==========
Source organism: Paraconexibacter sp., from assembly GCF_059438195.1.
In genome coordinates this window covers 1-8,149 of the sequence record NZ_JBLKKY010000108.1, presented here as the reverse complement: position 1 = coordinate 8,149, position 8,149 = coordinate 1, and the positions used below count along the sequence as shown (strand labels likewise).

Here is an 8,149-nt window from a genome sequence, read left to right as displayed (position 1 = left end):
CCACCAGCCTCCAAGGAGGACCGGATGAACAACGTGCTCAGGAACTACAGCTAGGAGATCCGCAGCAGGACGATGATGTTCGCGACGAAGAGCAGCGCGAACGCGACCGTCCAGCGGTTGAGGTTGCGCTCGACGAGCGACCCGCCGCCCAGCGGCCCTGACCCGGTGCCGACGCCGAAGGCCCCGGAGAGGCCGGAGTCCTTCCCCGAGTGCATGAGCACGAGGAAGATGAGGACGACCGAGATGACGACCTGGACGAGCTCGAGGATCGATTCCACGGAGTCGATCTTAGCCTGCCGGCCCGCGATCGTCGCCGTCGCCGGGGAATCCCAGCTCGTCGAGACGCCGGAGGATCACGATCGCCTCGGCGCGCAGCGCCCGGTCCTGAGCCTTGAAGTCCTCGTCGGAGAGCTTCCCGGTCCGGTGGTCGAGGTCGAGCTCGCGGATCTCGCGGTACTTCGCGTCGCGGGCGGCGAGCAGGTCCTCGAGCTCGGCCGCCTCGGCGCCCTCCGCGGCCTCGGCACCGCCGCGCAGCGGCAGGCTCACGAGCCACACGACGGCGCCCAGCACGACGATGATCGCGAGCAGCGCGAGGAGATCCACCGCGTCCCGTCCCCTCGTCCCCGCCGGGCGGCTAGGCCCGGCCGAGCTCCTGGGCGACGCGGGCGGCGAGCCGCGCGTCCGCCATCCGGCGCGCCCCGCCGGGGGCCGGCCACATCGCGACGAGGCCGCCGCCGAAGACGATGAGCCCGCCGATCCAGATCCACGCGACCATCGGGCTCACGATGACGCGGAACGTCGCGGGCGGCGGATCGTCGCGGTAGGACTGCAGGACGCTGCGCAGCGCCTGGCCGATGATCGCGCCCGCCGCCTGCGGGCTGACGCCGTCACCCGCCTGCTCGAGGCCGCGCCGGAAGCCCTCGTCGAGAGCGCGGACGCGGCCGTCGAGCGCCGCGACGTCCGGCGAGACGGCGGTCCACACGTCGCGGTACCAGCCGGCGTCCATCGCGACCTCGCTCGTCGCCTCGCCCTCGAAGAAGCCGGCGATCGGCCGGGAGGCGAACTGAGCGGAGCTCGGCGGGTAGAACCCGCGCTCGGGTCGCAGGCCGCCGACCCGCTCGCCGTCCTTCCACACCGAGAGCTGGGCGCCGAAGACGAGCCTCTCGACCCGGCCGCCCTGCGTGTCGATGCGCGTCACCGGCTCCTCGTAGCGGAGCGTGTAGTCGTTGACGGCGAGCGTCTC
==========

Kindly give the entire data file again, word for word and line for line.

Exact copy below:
Source organism: Paraconexibacter sp., from assembly GCF_059438195.1.
In genome coordinates this window covers 1-8,149 of the sequence record NZ_JBLKKY010000108.1, presented here as the reverse complement: position 1 = coordinate 8,149, position 8,149 = coordinate 1, and the positions used below count along the sequence as shown (strand labels likewise).

Here is an 8,149-nt window from a genome sequence, read left to right as displayed (position 1 = left end):
CCACCAGCCTCCAAGGAGGACCGGATGAACAACGTGCTCAGGAACTACAGCTAGGAGATCCGCAGCAGGACGATGATGTTCGCGACGAAGAGCAGCGCGAACGCGACCGTCCAGCGGTTGAGGTTGCGCTCGACGAGCGACCCGCCGCCCAGCGGCCCTGACCCGGTGCCGACGCCGAAGGCCCCGGAGAGGCCGGAGTCCTTCCCCGAGTGCATGAGCACGAGGAAGATGAGGACGACCGAGATGACGACCTGGACGAGCTCGAGGATCGATTCCACGGAGTCGATCTTAGCCTGCCGGCCCGCGATCGTCGCCGTCGCCGGGGAATCCCAGCTCGTCGAGACGCCGGAGGATCACGATCGCCTCGGCGCGCAGCGCCCGGTCCTGAGCCTTGAAGTCCTCGTCGGAGAGCTTCCCGGTCCGGTGGTCGAGGTCGAGCTCGCGGATCTCGCGGTACTTCGCGTCGCGGGCGGCGAGCAGGTCCTCGAGCTCGGCCGCCTCGGCGCCCTCCGCGGCCTCGGCACCGCCGCGCAGCGGCAGGCTCACGAGCCACACGACGGCGCCCAGCACGACGATGATCGCGAGCAGCGCGAGGAGATCCACCGCGTCCCGTCCCCTCGTCCCCGCCGGGCGGCTAGGCCCGGCCGAGCTCCTGGGCGACGCGGGCGGCGAGCCGCGCGTCCGCCATCCGGCGCGCCCCGCCGGGGGCCGGCCACATCGCGACGAGGCCGCCGCCGAAGACGATGAGCCCGCCGATCCAGATCCACGCGACCATCGGGCTCACGATGACGCGGAACGTCGCGGGCGGCGGATCGTCGCGGTAGGACTGCAGGACGCTGCGCAGCGCCTGGCCGATGATCGCGCCCGCCGCCTGCGGGCTGACGCCGTCACCCGCCTGCTCGAGGCCGCGCCGGAAGCCCTCGTCGAGAGCGCGGACGCGGCCGTCGAGCGCCGCGACGTCCGGCGAGACGGCGGTCCACACGTCGCGGTACCAGCCGGCGTCCATCGCGACCTCGCTCGTCGCCTCGCCCTCGAAGAAGCCGGCGATCGGCCGGGAGGCGAACTGAGCGGAGCTCGGCGGGTAGAACCCGCGCTCGGGTCGCAGGCCGCCGACCCGCTCGCCGTCCTTCCACACCGAGAGCTGGGCGCCGAAGACGAGCCTCTCGACCCGGCCGCCCTGCGTGTCGATGCGCGTCACCGGCTCCTCGTAGCGGAGCGTGTAGTCGTTGACGGCGAGCGTCTC